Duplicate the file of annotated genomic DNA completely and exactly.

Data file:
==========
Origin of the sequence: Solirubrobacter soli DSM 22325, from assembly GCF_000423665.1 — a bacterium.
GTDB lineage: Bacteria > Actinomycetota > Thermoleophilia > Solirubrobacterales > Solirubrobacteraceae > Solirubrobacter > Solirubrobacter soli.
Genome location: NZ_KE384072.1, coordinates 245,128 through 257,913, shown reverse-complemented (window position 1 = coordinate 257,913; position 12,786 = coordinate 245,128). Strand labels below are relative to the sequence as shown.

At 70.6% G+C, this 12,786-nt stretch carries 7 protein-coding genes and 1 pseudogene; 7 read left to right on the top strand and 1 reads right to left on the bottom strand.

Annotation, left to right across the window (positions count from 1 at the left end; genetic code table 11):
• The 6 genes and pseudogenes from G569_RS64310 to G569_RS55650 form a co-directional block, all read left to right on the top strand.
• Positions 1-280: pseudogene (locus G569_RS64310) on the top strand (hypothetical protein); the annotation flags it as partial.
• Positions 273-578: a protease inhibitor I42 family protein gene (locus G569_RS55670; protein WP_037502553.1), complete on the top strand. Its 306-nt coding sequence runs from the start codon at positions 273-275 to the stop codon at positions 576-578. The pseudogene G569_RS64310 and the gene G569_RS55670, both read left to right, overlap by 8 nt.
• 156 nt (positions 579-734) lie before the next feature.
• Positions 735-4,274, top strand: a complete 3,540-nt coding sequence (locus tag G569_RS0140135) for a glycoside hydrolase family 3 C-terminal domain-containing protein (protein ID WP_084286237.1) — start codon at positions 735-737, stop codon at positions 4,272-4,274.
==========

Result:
Origin of the sequence: Solirubrobacter soli DSM 22325, from assembly GCF_000423665.1 — a bacterium.
GTDB lineage: Bacteria > Actinomycetota > Thermoleophilia > Solirubrobacterales > Solirubrobacteraceae > Solirubrobacter > Solirubrobacter soli.
Genome location: NZ_KE384072.1, coordinates 245,128 through 257,913, shown reverse-complemented (window position 1 = coordinate 257,913; position 12,786 = coordinate 245,128). Strand labels below are relative to the sequence as shown.

At 70.6% G+C, this 12,786-nt stretch carries 7 protein-coding genes and 1 pseudogene; 7 read left to right on the top strand and 1 reads right to left on the bottom strand.

Annotation, left to right across the window (positions count from 1 at the left end; genetic code table 11):
• The 6 genes and pseudogenes from G569_RS64310 to G569_RS55650 form a co-directional block, all read left to right on the top strand.
• Positions 1-280: pseudogene (locus G569_RS64310) on the top strand (hypothetical protein); the annotation flags it as partial.
• Positions 273-578: a protease inhibitor I42 family protein gene (locus G569_RS55670; protein WP_037502553.1), complete on the top strand. Its 306-nt coding sequence runs from the start codon at positions 273-275 to the stop codon at positions 576-578. The pseudogene G569_RS64310 and the gene G569_RS55670, both read left to right, overlap by 8 nt.
• 156 nt (positions 579-734) lie before the next feature.
• Positions 735-4,274, top strand: a complete 3,540-nt coding sequence (locus tag G569_RS0140135) for a glycoside hydrolase family 3 C-terminal domain-containing protein (protein ID WP_084286237.1) — start codon at positions 735-737, stop codon at positions 4,272-4,274.